Illinois harvests the bulk of pumpkins in the U.S. But this year, a fungus has destroyed some of the crops.
"I'd say we lost 25 to 30% of our crop," said Penny Bliler, co-owner of Indian Knoll Pumpkin Patch told WAND17 TV.
The reason: a fungus invaded Illinois pumpkin patches beginning in July due to excessive rains. The fungus causes the pumpkins to rot on the vine before they ripen and can be picked and sold.
Bliler explained the issue, "The fungus problem started easily in July and it was hard to get in to spray as much as we like to spray because it was still raining and then the heat on top of all the rain really hurt the crop."
Illinois produces tons of pumpkins
Pumpkins are grown everywhere in the U.S., but six states produce most of the pumpkin crop. Illinois tops this list, producing around 80% of pumpkins used for pie filling or other processing, according to the USDA.
Can we still get pumpkins for jack-o-lanterns?
According to a report from KSDK, the crop won't be as bountiful as in the past, but there will still be pumpkins available for Halloween.
However, you may want to head out sooner rather than later to get your pumpkins. Jerry Hearn of Eckert's Farms told KSDK, “It’s going to get tighter every weekend that we go until the end of the month. It’s going to get a little tighter on the pumpkin supply, but I don’t want anybody to worry that we’re going to run out of pumpkins. We’re going to have plenty of pumpkins for you to pick.”
At Indian Knoll Pumpkin Patch, Bliler said they had planted extra pumpkins this year to be sure they had plenty of everyone.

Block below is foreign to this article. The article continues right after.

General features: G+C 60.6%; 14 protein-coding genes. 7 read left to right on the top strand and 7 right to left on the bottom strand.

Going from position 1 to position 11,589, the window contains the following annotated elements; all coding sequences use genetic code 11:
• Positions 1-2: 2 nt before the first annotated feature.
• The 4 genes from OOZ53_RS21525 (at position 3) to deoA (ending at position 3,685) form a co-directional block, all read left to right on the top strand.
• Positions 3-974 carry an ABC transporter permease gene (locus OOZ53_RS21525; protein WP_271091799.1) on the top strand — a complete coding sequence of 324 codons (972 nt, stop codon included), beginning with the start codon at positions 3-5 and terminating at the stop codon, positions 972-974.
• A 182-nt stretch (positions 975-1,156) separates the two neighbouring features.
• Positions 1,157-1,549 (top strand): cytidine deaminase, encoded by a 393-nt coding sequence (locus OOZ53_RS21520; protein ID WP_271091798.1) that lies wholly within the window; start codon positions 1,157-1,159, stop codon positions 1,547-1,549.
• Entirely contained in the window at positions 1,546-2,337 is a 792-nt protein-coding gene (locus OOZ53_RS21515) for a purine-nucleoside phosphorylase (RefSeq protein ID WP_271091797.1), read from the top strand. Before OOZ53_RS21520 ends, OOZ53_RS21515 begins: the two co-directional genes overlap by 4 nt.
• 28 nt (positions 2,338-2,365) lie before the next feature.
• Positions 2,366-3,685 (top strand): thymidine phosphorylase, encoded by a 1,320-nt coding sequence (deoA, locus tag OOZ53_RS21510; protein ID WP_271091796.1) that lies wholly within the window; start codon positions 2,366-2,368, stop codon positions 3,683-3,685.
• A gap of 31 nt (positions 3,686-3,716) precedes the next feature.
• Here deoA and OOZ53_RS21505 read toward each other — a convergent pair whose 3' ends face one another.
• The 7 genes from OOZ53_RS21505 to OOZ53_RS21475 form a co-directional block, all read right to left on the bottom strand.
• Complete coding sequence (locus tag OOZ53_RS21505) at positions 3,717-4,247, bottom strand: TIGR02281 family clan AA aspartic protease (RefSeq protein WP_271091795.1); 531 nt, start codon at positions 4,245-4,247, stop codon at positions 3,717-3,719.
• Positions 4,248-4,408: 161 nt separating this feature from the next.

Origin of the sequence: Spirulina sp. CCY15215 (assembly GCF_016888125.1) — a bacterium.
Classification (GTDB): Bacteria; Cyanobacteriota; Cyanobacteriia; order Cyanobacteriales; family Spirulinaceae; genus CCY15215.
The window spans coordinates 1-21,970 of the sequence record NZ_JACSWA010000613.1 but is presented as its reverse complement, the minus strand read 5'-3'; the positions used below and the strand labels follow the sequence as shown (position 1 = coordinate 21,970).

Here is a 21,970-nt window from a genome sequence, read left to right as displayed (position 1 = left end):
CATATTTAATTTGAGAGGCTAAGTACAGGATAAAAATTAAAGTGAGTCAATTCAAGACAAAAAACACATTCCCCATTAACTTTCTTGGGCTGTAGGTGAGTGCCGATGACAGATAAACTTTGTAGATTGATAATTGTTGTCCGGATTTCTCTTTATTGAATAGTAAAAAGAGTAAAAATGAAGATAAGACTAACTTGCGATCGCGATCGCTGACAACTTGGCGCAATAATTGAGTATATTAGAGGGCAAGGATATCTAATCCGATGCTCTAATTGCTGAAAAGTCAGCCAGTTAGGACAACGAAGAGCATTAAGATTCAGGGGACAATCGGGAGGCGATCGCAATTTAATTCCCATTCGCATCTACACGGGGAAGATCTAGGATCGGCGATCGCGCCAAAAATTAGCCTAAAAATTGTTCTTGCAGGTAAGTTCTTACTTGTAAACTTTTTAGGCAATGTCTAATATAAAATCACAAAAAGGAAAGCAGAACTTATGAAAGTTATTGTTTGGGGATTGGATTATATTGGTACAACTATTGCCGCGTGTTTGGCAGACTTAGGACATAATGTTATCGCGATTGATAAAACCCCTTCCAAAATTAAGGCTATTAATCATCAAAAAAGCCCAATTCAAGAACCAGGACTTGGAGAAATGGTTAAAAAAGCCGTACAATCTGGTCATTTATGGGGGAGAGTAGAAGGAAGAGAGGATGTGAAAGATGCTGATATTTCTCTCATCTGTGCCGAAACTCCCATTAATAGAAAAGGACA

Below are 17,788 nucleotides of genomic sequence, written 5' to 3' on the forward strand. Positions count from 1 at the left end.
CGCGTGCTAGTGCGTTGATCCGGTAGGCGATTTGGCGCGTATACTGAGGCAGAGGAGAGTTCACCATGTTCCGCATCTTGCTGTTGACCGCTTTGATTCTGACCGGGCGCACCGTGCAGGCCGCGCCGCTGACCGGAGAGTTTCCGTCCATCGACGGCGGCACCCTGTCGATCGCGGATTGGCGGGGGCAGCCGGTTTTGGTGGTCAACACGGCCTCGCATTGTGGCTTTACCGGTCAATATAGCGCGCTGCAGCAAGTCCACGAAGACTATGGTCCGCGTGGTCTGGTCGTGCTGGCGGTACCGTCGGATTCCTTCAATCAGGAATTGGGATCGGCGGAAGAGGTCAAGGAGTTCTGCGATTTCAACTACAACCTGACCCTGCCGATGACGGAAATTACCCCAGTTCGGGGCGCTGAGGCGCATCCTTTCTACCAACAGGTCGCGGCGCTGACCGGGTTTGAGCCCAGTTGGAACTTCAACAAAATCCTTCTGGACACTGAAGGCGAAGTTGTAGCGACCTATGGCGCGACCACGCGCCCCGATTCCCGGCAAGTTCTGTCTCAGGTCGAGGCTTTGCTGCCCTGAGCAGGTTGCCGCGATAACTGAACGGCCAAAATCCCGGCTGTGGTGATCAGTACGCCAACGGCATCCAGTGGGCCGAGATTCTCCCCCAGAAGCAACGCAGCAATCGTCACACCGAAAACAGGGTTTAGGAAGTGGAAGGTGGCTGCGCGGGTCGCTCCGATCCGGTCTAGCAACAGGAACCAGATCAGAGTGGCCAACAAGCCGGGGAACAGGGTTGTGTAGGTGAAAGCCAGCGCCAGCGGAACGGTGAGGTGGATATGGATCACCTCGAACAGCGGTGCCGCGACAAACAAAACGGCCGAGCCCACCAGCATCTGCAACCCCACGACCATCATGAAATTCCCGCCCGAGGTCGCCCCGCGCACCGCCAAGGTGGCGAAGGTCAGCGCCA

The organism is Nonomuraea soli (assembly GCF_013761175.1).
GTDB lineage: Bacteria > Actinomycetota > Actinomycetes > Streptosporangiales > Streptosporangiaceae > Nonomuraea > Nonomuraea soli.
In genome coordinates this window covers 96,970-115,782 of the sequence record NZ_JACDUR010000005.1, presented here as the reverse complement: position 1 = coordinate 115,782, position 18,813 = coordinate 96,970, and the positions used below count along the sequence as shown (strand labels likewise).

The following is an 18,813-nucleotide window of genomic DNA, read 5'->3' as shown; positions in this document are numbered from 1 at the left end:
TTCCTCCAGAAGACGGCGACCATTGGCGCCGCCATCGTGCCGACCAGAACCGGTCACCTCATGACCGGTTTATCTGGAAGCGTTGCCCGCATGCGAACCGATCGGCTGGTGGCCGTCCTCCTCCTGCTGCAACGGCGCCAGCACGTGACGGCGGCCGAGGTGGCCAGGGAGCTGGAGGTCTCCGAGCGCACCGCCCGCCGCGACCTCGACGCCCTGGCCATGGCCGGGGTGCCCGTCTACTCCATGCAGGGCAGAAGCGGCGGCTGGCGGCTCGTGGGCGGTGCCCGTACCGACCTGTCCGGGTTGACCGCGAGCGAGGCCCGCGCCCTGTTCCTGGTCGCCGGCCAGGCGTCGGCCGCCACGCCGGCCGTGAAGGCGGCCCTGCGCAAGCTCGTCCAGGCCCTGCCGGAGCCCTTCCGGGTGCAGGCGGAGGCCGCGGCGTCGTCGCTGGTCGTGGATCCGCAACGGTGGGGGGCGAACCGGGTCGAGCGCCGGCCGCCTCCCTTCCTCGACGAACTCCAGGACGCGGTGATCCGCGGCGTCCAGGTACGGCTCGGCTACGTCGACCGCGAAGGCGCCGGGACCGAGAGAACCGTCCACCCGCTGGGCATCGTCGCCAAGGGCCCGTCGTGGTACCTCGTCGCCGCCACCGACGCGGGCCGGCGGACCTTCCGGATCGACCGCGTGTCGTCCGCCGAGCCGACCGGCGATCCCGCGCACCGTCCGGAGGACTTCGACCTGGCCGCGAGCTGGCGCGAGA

Choose healthy pumpkins when picking your own
If you like to pick pumpkins from the field, check for bright colors and watch for signs of rot. Raghela Scavuzzo, Executive Director of the Illinois Specialty Growers Association said, “You want to look at a pumpkin that is bright and colorful."
What about canned pumpkins?
Will the fungus affect the canned pumpkin puree needed for Thanksgiving pies? The Spruce Eats spoke to Libby's to find out the scoop.
Libby's pumpkins are grown in Morton, Illinois. According to the folks at Libby's, there should be plenty of canned pumpkin on the grocery store shelves for all of your holiday pumpkin needs. Smaller brands may struggle with supply chain issues or crop damage, but Libby's crop is "growing as anticipated" and shouldn't affect the cans sold at grocery stores.
That's good news for pumpkin pie lovers, but still, it couldn't hurt to buy your canned pumpkin a little early this year for Thanksgiving, just to be safe.
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